The Mysterious Benedict Society Review 2021 Tv Show Series Cast Crew Online
Stars: Seth Carr, Emmy DeOliveira, Mystic Inscho
Prepare to be transported to the exciting and weirdly wonderful world ofThe Mysterious Benedict Society. Plagued by ‘The Emergency’, which no one can really identify what the emergency is, we enter this alternate reality through the citizens of Stonetown where worry and fear is plastered on everyone’s face.
Amidst the uncertainty a group of orphans, Reynie Muldoon, (Mystic Inscho), Kate Weatherall (Emmy DeOliveira), Sticky Washington (Seth Carr), and Constance Contraire (Marta Kessler), view ‘The Emergency’ as background noise of their lives. A chance to change their futures by passing obscure and ridiculous written tests to gain admission to a private school is when they learn about the truth of ‘The Emergency’. The tests were a recruitment tool to find the best group of kids for a special mission.
A mysterious man named Mr. Benedict (Tony Hale) has recruited them to his mansion to help stop ‘The Emergency’. Benedict proves that subliminal messages are being broadcast around the world causing the plight and that only children can stop the panic. The brilliant and eccentric Benedict has been discredited by the authorities, so he plans to use Reynie, Sticky, Kate, and Constance as his agents to infiltrate a prestigious school in town called the Learning Institute for the Very Enlightened because Benedict believes the messages are being broadcast from the school.
The children agree to the mission and enroll at the school. As they stroll the grounds of the institute they learn that this is a place without rules, but there are strict guidelines students must follow. They hear about the wondrous founder Mr. Curtain and when they finally meet him, the kids are astounded to see that he is the exact twin of Mr. Benedict.
The Mysterious Benedict Society is an adaptation of author Trenton Lee Stewart’s popular book series and as I sat down to watch the first two episodes of the series I was keenly interested in seeing how well the show would adapt the book. With opening vignettes introducing us to the main characters, I was pleasantly surprised to see how much the series follows the book. Reynie is our main character, who becomes the de facto leader of the group. His plight at the orphanage is important to see at the beginning, which enables the audience to empathize with Reynie and see the world through his eyes.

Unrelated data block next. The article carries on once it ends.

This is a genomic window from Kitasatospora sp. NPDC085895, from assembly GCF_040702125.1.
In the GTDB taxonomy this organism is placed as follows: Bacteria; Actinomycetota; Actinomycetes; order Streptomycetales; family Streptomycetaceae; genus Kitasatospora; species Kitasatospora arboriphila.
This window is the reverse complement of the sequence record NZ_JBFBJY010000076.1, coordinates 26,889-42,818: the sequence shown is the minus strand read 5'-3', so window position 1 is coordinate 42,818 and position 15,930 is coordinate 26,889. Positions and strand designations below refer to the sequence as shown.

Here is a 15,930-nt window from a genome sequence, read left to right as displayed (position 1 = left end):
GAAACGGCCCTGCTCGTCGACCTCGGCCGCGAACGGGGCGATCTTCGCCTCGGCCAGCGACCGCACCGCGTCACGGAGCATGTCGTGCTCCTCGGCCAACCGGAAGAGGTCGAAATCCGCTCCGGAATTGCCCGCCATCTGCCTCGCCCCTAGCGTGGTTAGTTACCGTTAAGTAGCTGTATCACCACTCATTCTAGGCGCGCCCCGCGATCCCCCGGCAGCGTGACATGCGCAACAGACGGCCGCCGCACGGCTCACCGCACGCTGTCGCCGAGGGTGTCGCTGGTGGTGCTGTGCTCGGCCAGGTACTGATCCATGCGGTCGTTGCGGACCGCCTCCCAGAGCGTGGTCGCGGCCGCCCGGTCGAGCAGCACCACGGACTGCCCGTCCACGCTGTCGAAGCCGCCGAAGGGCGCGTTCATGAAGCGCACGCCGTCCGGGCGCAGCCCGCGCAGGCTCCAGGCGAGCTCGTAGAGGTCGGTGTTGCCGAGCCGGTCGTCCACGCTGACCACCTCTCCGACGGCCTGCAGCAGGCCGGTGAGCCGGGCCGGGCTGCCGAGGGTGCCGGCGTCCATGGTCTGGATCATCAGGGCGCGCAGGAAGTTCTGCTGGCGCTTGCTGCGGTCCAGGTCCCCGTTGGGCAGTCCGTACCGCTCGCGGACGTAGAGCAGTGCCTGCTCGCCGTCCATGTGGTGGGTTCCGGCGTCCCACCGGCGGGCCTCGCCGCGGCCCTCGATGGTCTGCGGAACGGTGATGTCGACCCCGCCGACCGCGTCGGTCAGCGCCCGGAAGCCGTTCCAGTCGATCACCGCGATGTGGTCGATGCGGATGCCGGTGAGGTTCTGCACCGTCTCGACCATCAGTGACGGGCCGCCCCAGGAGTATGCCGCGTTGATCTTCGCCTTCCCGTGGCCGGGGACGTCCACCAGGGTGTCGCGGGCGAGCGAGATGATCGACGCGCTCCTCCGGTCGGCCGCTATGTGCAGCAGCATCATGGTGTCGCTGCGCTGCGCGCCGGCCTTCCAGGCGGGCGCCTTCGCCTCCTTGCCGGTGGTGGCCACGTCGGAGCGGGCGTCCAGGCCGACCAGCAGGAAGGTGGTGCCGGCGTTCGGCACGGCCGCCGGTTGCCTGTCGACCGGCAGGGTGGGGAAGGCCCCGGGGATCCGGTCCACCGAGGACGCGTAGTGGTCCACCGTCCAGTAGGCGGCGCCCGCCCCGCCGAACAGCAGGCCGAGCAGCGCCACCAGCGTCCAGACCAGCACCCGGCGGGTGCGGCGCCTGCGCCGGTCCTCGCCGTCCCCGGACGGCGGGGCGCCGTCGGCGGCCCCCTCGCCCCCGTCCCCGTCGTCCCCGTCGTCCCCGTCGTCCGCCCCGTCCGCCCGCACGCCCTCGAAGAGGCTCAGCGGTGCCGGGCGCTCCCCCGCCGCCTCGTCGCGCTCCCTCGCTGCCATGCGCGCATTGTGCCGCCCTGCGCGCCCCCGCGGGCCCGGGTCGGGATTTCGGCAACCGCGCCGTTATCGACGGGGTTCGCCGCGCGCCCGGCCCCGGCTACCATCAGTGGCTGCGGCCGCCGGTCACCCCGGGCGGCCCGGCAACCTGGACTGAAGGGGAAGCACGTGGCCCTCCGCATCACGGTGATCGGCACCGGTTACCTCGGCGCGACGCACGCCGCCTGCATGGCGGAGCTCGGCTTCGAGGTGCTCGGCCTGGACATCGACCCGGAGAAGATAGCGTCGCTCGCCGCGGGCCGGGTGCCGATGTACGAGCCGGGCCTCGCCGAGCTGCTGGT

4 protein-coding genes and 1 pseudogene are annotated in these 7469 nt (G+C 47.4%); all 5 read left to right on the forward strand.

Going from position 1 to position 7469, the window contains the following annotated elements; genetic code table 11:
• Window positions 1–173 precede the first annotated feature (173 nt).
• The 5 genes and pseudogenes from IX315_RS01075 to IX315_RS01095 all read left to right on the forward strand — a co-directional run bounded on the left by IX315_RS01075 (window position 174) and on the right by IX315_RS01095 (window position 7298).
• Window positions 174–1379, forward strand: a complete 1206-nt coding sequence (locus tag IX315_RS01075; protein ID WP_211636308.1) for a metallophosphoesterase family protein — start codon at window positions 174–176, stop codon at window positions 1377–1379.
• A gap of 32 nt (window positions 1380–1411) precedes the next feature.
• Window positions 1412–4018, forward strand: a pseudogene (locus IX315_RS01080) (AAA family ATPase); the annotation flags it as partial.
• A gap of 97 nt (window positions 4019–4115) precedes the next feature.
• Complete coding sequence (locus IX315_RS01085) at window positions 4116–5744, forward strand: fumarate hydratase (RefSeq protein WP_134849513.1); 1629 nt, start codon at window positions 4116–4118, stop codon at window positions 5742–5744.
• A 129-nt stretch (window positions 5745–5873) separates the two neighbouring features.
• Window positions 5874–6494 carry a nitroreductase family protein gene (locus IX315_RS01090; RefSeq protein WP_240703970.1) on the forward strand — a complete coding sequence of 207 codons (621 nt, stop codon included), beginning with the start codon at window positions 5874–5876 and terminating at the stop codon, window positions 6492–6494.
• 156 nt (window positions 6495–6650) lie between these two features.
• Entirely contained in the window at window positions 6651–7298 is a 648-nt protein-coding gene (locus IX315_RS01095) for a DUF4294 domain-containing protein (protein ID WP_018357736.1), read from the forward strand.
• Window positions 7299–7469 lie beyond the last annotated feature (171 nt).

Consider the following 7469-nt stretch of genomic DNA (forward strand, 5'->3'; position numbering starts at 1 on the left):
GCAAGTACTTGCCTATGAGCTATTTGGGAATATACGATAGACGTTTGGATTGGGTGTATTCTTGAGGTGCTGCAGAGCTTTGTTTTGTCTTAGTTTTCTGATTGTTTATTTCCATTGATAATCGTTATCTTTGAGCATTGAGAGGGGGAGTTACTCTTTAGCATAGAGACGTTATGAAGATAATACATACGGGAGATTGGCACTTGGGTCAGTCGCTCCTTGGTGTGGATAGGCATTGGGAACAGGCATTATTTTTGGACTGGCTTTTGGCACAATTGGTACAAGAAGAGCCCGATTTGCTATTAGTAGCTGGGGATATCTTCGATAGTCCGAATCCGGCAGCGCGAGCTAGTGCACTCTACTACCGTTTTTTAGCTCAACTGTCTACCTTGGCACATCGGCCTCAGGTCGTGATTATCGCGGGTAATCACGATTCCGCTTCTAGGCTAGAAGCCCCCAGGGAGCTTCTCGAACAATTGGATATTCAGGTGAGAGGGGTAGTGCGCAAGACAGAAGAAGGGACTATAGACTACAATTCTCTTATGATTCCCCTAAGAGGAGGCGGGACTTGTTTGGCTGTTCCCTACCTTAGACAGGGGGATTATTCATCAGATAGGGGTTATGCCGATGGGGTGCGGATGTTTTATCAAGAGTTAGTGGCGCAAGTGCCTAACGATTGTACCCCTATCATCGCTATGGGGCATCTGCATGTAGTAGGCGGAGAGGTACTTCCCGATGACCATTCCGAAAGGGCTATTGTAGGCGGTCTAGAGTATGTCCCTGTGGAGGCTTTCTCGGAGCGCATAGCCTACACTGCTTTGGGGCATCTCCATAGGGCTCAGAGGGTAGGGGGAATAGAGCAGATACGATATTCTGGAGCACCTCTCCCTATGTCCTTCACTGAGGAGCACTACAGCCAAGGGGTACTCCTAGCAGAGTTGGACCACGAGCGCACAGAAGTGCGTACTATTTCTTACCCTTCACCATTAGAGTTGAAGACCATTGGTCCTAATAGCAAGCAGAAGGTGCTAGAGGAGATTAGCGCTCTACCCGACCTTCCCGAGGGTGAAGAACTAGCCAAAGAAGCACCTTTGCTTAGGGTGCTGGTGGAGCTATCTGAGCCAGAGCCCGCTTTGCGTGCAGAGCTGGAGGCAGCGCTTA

Wasting little time, the show brings us to the testing portions where we meet Sticky, Kate, and Number 2, played to perfection by Kristen Schaal. The eccentricities of her character alone reflect the altered nature of the world that The Mysterious Benedict Society occupies. She seems like a pushover, but Schaal is not only wickedly funny, but deceptive in her abilities.
The show echoes the feeling from the book that the world the story takes place in is different. Make no mistake, The Mysterious Benedict Society takes place in modern times, but the feel of the book is transferred to perfection in the series with the set designs, and the props. While it is present time, there is a hint of sci fi throwback to the 1950’s where advancement in technology is evident but the standard luxuries like television are big bulky blocks. Satellite television exists but rotary dial phones are being used.
As I watched these first two episodes, I was amazed at how familiar the world was, yet a few tricks with set design and prop choice can bend the reality of what is being seen. I accept the fact that this is modern time, and that some dastardly plan of subliminal messages could cause a panic, but at the same time I am in awe of how much the world looks the same but feels so different. It is akin to watching The Incredibles where there are superheroes saving the world, but the world looks like the 1950’s with components of modern times.
While the backdrop of the story is beautifully established, the success of the show relies on the performances of the four main actors – Mystic Inscho, Emmy DeOliveira, Seth Carr, and Marta Kessler. These four kids are the crux of the story and through their abilities to not only transfer the essence of the characters from the page to the screen, the four actors deserve so much credit for making the audience connect with these characters immediately.
Mystic Inscho has a difficult job in playing the lead because he must walk a fine line of playing an incredibly intelligent child navigating his own feelings while being the rock for the rest of the group. Inscho’s Reynie is the leader of the group, and it will take his intelligence and leadership to guide the group of four very different kids. Emmy DeOliveira, Seth Carr, and Marta Kessler are standouts in the roles of Kate, Sticky, and Constance. It’s easy to like them all and thanks to the talents of these four actors the audience will identify and root for their success immediately.
With a supporting cast of Kristen Schaal, Ryan Hurst as the bodyguard Milligan, and MaameYaa Boafo as Rhonda, the four kids are served well by these talented adult actors. Tony Hale has a difficult job playing the twin role of Benedict and Curtain. He not only subtly brings wisdom and guidance to the eccentric genius of Benedict but can show the malevolence of the ruthless Mr. Curtain with a sneer on his face.